DAT/ACT Data Art for Climate Action Gallery


23 Feb 22 May 2022
All events online, HKT.
DAT-ACT poster
Welcome to join the online opening on 23 February, 19:00-19:30.
Please register for free here to receive the Zoom link: https://dataclimate.org/registration/


Curated by Ryo Ikeshiro and Lina Simon

Production Assistant Gui Ren


András Blazsek / Andy Schaub / Angela Liong, Joyce Koh and Chee Kiong Yeo / Band of Weeds (Kalle Hamm, Olli Aarni, Lauri Ainala and Hermanni Keko) / Duncan Geere and Miriam Quick / Enrico Dorigatti / h0nh1m (Chris Cheung) / Hiromi Okumura, Valerie Williams, Jenn Kirby, Thomas B Jobson and Joseph Vaughan / Hongshuo Fan / Jamie Perera / Just Bee (Abby Yuen Hui Ching) / Jung-Hua Liu / Longman Luk and Yung-ka Mak / Lukasz Mirocha / Morgan Jenks / Natalie Lo Lai Lai / Peggy Chan / PerMagnus Lindborg / Renick Bell and moon.noon / Vincent Ruijters and RAY LC, with Kasin Fong / Zijing Song and Yating Sun

EVENTS (online, HKT/UTC+8)

Wed, 23/2

19:00-19:30    Exhibition Opening

19:30-20:20    Audiovisual Event 1 (Angela Liong, Joyce Koh and Chee Kiong Yeo / Hongshuo Fan)

Thurs, 24/2

21:00-21:40    Audiovisual Event 2 (Enrico Dorigatti / Duncan Geere & Miriam Quick / Longman Luk & Yung-ka Mak)

Fri, 25/2

21:00-22:15    Audiovisual Event 3 (Algorave: Renick Bell and moon.noon / Just Bee (Abby Yuen Hui Ching)

Sat, 26/2

16:40-17:40    Artists’ Session


DAT/ACT brings together a collection of artworks responding to climate change, the defining crisis of our time. Perhaps a contraction at first glance, the title is open to interpretation and visitors may detect a variety of possibilities in both meaning and pronunciation. Should it say “DATA”? Is the data incomplete? Does it contain an imperative, a command to “act”? Or does it refer to a written law, as in an Act of Parliament? Should it rhyme with “tact”? Is it an abbreviation of “ACTION”? Does it indicate something performative? Does the “/” mean that it is an either/or statement? Should we choose one or the other?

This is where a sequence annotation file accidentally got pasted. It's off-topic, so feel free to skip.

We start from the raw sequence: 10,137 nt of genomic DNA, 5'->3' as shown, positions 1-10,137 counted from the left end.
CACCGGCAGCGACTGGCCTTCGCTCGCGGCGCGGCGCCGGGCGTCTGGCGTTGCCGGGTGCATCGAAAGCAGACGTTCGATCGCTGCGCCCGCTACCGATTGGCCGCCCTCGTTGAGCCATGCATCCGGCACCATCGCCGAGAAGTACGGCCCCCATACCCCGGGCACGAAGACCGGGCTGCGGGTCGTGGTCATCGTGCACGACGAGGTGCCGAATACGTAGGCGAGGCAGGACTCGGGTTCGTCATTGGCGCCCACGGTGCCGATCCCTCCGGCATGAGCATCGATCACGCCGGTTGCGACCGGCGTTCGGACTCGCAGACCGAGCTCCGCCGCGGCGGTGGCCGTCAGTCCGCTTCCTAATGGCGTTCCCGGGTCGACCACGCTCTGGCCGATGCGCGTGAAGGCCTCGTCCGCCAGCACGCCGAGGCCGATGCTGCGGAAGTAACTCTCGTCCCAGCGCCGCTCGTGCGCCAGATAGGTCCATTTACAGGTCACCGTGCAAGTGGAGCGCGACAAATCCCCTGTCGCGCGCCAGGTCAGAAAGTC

Many of the works use data as material through visualisation and sonification, the process of presenting data and information through graphical means and non-speech sounds respectively. These techniques can serve a didactic purpose by conveying the science and data behind climate change. But their use in an artistic context can progress beyond merely being visual and auditory display or a formalist exercise. How the data is communicated via the audio and the visuals becomes inseparable from the aesthetic concerns of the sound and the moving image.

What is required in comprehending the title and the works in the exhibition is not necessarily any missing “data” – the evidence behind climate change is overwhelmingly clear – but perhaps a response on the part of both the artist and the viewer/listener in order to supplement the context conveyed. This response or “act” is not merely a direct call to action which leads to practical outcomes – the works presented are not only a way of raising awareness of a worthy cause, nor simply a form of agitprop or activism. After all, exhibiting works on the subject of climate change in a gallery setting could quite rightly be considered as preaching to the converted at best, cynically riding on a wave of popular sentiment, or worse. Rather, what is necessary is a consideration of how artists can engage with the topic of climate change, and how the viewer/listener can in turn engage with such artworks. The act required becomes a form of interpretation or reflection, or the formation of subjectivity, in experiencing the association of sensory affect with the context of climate data and its real-world implications.

Questions to consider could include the following:

How do you enjoy a piece of music when its upward trajectory is thanks to global warming?

How pleasing to the eye can an image showing carbon emissions increase be?

How apparent should the data be in audio and visual patterns generated by climate data?

How amusing should a satirical take on climate change be?

Should the success of this exhibition be assessed in terms of behavioural changes in the visitors to the gallery or the wider public? (No)

Should you make an effort to reduce your carbon footprint after visiting this exhibition? (Yes)

DAT/ACT asks visitors to consider the possibilities of “data art for climate action,” its limits and how to exceed them.